“The Complete Stories of Flannery O’Connor”

The Complete Stories of Flannery O’Connor is one of the classics that I’m kicking myself I only got around to now. She’s emotionally brutal, her titles are brilliant, and the stories make me think and feel. This is the end to my self-education on O’Connor that started with Wise Blood, then Brad Gooch’s Flannery and now this. Not all the works from her tragically short life, but plenty to see her themes of pain, alienation, fear of change, and religious struggle.

In the weeks after I read this, I found connections again and again in real life, in what I was reading, and in what I was watching on TV.

These stories will stick with me. Even if I forget which title goes with which story, I bet I’ll be able to recall these as long as I’m able to recall things: the surprise ending of The Barber, the car trip in A Good Man is Hard to Find, the general in A Late Encounter with the Enemy, the tractor scene in The Displaced Person, the Bible salesman in Good Country People, Mary Fortune and her grandfather in A View of the Woods, the invalid Asbury in The Enduring Chill, the bus trip in Everything that Rises Must Converge, the asylum visit of The Partidge Festival, the well-meaning father who tries to take in a troubled boy in The Lame Shall Enter First, the doctor’s office in Revelation, the tattoo of Parker’s Back, and the reworking of The Geranium in Judgment Day, her last complete story.

While the book works terrifically as a whole, from its first story, The Geranium, to its last, Judgment Day, I don’t recommend reading it all at once. I started this way, and had to stop. The stories have a lot of similarity, so run together if read together, but stand apart when read over a period of time, as I did, a story at a time between other books.

5 Responses to ““The Complete Stories of Flannery O’Connor””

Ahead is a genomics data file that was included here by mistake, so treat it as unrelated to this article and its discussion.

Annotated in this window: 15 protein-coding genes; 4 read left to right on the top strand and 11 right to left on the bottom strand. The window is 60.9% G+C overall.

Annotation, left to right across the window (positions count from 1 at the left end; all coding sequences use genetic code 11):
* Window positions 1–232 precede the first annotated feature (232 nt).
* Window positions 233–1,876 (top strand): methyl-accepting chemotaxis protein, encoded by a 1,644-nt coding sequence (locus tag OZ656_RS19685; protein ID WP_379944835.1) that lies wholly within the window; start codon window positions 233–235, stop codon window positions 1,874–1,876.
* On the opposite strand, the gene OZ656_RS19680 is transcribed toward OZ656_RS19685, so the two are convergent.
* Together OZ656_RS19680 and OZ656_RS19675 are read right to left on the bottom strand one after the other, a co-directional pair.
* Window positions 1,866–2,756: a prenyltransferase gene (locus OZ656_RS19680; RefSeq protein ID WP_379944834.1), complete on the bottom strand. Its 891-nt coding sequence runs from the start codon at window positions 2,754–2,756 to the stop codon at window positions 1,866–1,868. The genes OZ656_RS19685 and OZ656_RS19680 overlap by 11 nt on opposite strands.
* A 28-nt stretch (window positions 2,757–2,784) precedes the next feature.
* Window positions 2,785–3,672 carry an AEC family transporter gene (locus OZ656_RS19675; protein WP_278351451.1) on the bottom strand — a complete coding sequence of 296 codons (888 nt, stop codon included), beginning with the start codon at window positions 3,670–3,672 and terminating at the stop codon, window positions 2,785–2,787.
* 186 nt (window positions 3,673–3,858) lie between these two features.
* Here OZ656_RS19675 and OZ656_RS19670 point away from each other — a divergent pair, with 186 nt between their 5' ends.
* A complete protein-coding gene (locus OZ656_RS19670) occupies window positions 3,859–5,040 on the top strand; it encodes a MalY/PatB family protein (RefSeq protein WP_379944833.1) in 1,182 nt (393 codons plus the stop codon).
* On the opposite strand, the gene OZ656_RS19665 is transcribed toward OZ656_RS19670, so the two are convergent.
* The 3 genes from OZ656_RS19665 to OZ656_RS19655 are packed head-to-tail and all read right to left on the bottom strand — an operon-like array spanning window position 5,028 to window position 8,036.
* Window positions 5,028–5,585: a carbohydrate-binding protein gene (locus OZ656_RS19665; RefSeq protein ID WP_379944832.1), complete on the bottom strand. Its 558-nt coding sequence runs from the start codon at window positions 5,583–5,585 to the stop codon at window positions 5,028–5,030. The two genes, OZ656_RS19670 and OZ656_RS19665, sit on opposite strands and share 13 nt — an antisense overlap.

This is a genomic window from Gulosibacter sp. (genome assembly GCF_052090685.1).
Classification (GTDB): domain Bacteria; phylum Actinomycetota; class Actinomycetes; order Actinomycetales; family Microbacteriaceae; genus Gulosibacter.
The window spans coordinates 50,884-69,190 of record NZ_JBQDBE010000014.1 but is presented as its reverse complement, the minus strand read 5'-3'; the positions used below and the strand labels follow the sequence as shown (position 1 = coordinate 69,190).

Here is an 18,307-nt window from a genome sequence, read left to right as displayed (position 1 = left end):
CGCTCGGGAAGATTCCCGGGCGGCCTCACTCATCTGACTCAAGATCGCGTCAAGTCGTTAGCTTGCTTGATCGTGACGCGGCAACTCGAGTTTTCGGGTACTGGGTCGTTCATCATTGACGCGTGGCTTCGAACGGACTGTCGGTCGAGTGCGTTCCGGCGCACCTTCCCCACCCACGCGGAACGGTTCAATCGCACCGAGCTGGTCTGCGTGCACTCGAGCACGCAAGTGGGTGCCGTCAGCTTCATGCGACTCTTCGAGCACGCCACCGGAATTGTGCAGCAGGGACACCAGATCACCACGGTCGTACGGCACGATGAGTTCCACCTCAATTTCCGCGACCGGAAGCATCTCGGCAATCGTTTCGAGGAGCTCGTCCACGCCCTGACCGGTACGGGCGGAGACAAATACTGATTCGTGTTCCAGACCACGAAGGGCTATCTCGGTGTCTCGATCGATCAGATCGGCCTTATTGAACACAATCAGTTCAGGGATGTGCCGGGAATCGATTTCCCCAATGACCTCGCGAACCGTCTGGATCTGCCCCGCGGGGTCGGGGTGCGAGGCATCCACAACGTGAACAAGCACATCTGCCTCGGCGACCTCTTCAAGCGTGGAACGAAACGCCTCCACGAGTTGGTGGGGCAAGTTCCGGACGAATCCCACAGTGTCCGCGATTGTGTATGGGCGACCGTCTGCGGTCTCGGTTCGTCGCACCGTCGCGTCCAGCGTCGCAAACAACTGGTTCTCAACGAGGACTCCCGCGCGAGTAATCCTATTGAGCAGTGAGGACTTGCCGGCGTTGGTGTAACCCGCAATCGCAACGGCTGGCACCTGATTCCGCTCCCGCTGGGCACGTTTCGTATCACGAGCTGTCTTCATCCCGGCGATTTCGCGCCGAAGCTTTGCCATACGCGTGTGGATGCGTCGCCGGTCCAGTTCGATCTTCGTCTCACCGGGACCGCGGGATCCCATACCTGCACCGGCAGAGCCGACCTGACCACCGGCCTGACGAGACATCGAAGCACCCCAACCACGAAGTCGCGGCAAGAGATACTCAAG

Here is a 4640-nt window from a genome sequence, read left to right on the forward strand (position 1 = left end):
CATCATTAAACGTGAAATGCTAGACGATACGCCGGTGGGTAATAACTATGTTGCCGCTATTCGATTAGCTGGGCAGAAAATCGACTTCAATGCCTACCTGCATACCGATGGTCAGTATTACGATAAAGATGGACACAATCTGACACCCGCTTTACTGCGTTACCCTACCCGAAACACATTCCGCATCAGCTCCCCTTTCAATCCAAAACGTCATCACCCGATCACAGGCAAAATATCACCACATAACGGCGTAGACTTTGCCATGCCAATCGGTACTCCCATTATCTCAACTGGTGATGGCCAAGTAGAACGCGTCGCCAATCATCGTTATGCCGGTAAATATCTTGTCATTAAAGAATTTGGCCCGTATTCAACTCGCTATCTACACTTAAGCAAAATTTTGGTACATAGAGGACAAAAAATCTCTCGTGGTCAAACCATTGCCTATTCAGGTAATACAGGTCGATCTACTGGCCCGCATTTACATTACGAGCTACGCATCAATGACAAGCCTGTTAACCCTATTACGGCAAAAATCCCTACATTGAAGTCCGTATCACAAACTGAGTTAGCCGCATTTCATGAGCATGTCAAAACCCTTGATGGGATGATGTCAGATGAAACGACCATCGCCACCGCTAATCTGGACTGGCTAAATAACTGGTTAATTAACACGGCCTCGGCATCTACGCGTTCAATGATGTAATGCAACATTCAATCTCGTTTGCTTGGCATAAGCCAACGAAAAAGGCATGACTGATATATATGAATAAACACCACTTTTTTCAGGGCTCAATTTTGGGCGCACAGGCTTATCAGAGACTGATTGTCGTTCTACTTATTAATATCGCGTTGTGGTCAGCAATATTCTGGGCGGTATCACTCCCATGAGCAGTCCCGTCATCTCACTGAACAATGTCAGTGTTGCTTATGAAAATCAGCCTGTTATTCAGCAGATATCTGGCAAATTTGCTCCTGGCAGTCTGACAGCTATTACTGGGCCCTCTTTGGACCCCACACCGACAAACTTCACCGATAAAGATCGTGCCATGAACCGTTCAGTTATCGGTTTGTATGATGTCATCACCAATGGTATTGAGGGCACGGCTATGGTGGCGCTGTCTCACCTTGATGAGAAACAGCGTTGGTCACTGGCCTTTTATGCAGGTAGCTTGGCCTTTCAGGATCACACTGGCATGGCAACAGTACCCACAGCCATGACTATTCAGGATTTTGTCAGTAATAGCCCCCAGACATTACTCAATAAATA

1. Carol in Oregon Says:

    Thank you for this. I’m in the nascent stages of an O’Connor education. A friend recommended starting with her letters.

    I shrink back a bit from delving into the stories. It seems they require some effort, but you remind me that it will be worth it.

    I love stories that stick with me.

  2. Cindy Swanson Says:

    I’ve yet to read anything by Flannery O’Connor, though I’ve wanted to for a while! In the show “Lost,” (my favorite TV show of all time) when a book showed up, it was always signficant. “Everything That Rises Must Converge” was one of those books.

    Great blog!

    Cindy @ Cindy’s Book Club

  3. Jennifer Reese Says:

    I read this in high school and then again later, just once, and the story about the contemptuous young man and his mother on the bus — is that Everything Rises? — has never left me. It flashes on my mind regularly, had real power for me. I’m glad you’re back!

  4. girldetective Says:

    Jennifer, that is exactly the story, and exactly the kind of power I felt reading these stories. It had a parallel with a theme in the manuscript of one of the women in my writing group, too, which made it still timely. And even with Stuff White People Like, which has more than one entry on earnest liberals who want to be open minded yet are often obliviously inept about it.

  5. Rita Mae Says:

    You might want to try The Life You Save May Be Your Own, the biography that Paul Elie did of O’Connor, Dorothy Day, Thomas Merton, and Walker Percy. It’s an excellent book and contains the best biography of O’Connor I’ve read.